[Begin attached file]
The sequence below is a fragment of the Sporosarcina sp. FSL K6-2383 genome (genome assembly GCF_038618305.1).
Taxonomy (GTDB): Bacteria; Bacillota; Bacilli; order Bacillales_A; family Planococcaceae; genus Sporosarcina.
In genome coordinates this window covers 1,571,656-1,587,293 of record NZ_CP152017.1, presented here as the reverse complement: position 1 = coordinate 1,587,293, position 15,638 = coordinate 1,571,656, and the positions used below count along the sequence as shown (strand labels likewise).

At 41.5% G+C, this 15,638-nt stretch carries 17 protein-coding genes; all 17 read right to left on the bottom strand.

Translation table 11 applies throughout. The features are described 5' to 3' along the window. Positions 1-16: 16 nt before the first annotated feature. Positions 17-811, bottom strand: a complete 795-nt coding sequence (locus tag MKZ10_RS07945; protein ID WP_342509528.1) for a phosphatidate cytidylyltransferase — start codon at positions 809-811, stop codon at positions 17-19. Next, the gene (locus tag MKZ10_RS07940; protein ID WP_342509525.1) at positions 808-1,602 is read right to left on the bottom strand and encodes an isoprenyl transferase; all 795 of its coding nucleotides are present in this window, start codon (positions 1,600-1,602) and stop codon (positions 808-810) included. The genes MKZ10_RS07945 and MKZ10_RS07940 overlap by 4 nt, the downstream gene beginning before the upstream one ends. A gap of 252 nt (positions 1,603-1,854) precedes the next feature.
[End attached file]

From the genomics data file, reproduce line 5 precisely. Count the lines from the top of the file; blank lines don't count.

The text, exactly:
Translation table 11 applies throughout. The features are described 5' to 3' along the window. Positions 1-16: 16 nt before the first annotated feature. Positions 17-811, bottom strand: a complete 795-nt coding sequence (locus tag MKZ10_RS07945; protein ID WP_342509528.1) for a phosphatidate cytidylyltransferase — start codon at positions 809-811, stop codon at positions 17-19. Next, the gene (locus tag MKZ10_RS07940; protein ID WP_342509525.1) at positions 808-1,602 is read right to left on the bottom strand and encodes an isoprenyl transferase; all 795 of its coding nucleotides are present in this window, start codon (positions 1,600-1,602) and stop codon (positions 808-810) included. The genes MKZ10_RS07945 and MKZ10_RS07940 overlap by 4 nt, the downstream gene beginning before the upstream one ends. A gap of 252 nt (positions 1,603-1,854) precedes the next feature.